More than half of new cars (54.8%) are now fitted with DAB as standard. This is an increase of 16.5 percentage points year on year in newly UK-registered cars that have a DAB digital radio as standard.
While in previous years there has been consecutive quarterly growth in digital radio's share of total listening hours, quarterly figures from RAJAR show that between Q2 2013 and Q2 2014 it has remained broadly stable. However, over the full 12 months to June 2014, digital listening (including DAB, DTV and online) accounted for a 36.3% share of all radio listening hours. This is an increase of 2.4 percentage points on the previous 12-month period, and an increase of 10.4 percentage points since 2011.
Two-thirds of digital radio listening is through a DAB set. In the 12 months to June 2014 the most widely-used method of listening to digital radio was via a DAB set (65.3% of digital listening), while 16.3% of digital listening was online or via apps. Digital TV accounted for 13.8%.
BBC stations accounted for over half of digital listening (55.6%); of which simulcasts of analogue BBC radio services contributed the most.
Five digital-only radio stations had an average weekly reach of greater than one million listeners in the year to June 2014. BBC 6 Music is the most popular digital-only service, with an average of 1.86 million listeners, followed by BBC Radio 4 Extra with 1.65 million listeners. Absolute 80s was the most popular commercial digital-only station, with an average weekly reach of 1.17 million listeners.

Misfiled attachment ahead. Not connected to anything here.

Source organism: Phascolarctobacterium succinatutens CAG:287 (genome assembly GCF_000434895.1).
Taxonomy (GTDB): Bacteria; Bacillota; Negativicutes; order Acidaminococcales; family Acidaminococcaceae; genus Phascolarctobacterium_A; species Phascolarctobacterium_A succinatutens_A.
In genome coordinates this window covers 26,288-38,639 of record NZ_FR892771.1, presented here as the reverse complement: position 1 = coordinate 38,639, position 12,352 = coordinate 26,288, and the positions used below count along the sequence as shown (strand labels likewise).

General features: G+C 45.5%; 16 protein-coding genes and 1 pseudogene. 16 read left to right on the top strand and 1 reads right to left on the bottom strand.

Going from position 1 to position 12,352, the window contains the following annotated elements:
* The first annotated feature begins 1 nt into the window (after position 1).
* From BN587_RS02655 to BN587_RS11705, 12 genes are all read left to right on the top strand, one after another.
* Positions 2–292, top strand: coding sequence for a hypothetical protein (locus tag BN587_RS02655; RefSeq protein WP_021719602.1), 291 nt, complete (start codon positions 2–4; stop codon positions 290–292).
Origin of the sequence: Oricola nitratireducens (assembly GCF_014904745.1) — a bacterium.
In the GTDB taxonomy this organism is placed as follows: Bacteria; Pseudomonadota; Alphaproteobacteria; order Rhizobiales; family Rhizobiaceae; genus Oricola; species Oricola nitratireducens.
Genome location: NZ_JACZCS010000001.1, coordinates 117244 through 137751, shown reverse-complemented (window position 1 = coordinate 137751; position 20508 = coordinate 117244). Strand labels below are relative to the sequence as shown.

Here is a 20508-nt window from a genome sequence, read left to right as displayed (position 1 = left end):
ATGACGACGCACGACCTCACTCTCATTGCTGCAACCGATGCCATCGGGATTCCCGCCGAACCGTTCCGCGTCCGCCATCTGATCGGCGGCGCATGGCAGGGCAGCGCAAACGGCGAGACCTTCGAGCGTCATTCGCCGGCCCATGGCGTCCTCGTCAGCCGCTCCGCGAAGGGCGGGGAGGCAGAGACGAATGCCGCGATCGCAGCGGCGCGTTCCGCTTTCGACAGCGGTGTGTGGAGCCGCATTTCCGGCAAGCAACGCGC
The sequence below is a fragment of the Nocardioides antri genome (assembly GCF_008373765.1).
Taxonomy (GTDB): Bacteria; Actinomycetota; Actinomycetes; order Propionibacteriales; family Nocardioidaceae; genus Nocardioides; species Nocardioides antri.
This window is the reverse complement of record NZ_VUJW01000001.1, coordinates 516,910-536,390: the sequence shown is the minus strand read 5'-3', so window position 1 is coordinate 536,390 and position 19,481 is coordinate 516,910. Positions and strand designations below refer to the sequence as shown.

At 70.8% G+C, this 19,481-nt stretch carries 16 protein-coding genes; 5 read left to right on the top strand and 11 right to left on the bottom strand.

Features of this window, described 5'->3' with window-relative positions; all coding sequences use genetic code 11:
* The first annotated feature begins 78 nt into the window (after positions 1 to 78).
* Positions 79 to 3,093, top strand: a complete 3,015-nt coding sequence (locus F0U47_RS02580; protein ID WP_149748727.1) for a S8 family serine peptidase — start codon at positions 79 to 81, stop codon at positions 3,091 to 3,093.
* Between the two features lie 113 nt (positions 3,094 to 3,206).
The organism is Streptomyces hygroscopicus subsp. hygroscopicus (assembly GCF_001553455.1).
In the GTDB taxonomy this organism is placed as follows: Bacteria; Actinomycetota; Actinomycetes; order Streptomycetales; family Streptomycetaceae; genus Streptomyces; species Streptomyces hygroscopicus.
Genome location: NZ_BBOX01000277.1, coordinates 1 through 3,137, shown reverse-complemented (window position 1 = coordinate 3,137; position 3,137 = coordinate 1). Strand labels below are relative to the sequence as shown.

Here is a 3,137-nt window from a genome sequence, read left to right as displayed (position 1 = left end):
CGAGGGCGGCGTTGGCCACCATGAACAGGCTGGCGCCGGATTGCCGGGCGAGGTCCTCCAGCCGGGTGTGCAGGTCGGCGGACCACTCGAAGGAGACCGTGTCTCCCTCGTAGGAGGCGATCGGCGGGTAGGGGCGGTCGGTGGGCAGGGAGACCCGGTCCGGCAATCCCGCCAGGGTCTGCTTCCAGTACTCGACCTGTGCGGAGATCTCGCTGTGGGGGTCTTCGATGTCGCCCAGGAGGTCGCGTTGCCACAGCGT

Radio listeners in the AB socio-economic group are most likely to listen via digital radio. Figures from RAJAR show that 62.1% of this group listen to digital radio on a weekly basis, compared to 54.8% for those in C1 households, 47.8% for those in C2 households and 39.4% for those in DE socio-economic groups. Among different age groups, digital listening was highest for those aged 16-24, with 58.6% of radio listeners in this group listening to digital radio at least weekly.
Consumer awareness and attitudes
Eighty-six per cent of UK adults claim to have heard of digital radio in Q2 2014. Awareness was highest among those in AB households (92%), males (91%) and adults aged 35-54 (91%).
Seventy-four percent of DAB set owners associate digital radio with having a clear and high quality sound. Seven in ten (70%) said that they had experienced a wider choice of stations available on digital radio.
1.3 Background on survey methodology
This report uses a range of data drawn from the following research sources:
- Ofcom licensing data;
- retail equipment sales and pricing statistics (from an external agency, GfK);
- Ofcom Technology Tracker research data;
- data on the number of DAB radios in newly registered cars, from the Society of Motor Vehicle Manufacturers and Traders (SMMT); and
- RAJAR radio listening analysis.
As with any survey data, Ofcom's technology tracking study is subject to an error margin - which will be up to +/- 2 percentage points. Note that this report supersedes its predecessor.